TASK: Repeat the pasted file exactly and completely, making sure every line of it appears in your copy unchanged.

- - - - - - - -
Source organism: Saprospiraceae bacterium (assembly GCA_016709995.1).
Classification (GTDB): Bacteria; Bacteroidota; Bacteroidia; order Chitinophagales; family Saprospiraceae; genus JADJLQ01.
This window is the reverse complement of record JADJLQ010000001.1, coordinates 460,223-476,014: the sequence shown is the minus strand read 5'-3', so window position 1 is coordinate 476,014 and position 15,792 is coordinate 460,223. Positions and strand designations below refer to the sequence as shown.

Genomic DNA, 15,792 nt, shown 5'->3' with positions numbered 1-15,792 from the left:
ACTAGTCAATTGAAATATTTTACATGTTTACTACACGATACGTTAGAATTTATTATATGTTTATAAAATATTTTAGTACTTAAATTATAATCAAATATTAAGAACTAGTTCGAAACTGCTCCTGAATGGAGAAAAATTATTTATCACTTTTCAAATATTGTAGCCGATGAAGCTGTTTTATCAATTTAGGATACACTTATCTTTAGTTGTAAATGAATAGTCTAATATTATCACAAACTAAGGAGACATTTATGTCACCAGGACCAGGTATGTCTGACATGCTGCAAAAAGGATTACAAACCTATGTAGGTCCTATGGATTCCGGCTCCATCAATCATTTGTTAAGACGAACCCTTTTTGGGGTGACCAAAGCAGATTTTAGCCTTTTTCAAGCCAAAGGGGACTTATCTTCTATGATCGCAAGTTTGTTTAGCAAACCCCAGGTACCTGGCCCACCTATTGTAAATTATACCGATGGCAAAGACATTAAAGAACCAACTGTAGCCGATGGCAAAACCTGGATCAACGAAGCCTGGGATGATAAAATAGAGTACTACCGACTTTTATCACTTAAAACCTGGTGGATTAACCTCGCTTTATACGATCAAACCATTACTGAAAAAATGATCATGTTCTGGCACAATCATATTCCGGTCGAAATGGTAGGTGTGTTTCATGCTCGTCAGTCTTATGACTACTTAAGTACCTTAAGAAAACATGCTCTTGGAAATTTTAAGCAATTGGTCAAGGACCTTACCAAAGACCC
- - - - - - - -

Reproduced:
Source organism: Saprospiraceae bacterium (assembly GCA_016709995.1).
Classification (GTDB): Bacteria; Bacteroidota; Bacteroidia; order Chitinophagales; family Saprospiraceae; genus JADJLQ01.
This window is the reverse complement of record JADJLQ010000001.1, coordinates 460,223-476,014: the sequence shown is the minus strand read 5'-3', so window position 1 is coordinate 476,014 and position 15,792 is coordinate 460,223. Positions and strand designations below refer to the sequence as shown.

Genomic DNA, 15,792 nt, shown 5'->3' with positions numbered 1-15,792 from the left:
ACTAGTCAATTGAAATATTTTACATGTTTACTACACGATACGTTAGAATTTATTATATGTTTATAAAATATTTTAGTACTTAAATTATAATCAAATATTAAGAACTAGTTCGAAACTGCTCCTGAATGGAGAAAAATTATTTATCACTTTTCAAATATTGTAGCCGATGAAGCTGTTTTATCAATTTAGGATACACTTATCTTTAGTTGTAAATGAATAGTCTAATATTATCACAAACTAAGGAGACATTTATGTCACCAGGACCAGGTATGTCTGACATGCTGCAAAAAGGATTACAAACCTATGTAGGTCCTATGGATTCCGGCTCCATCAATCATTTGTTAAGACGAACCCTTTTTGGGGTGACCAAAGCAGATTTTAGCCTTTTTCAAGCCAAAGGGGACTTATCTTCTATGATCGCAAGTTTGTTTAGCAAACCCCAGGTACCTGGCCCACCTATTGTAAATTATACCGATGGCAAAGACATTAAAGAACCAACTGTAGCCGATGGCAAAACCTGGATCAACGAAGCCTGGGATGATAAAATAGAGTACTACCGACTTTTATCACTTAAAACCTGGTGGATTAACCTCGCTTTATACGATCAAACCATTACTGAAAAAATGATCATGTTCTGGCACAATCATATTCCGGTCGAAATGGTAGGTGTGTTTCATGCTCGTCAGTCTTATGACTACTTAAGTACCTTAAGAAAACATGCTCTTGGAAATTTTAAGCAATTGGTCAAGGACCTTACCAAAGACCC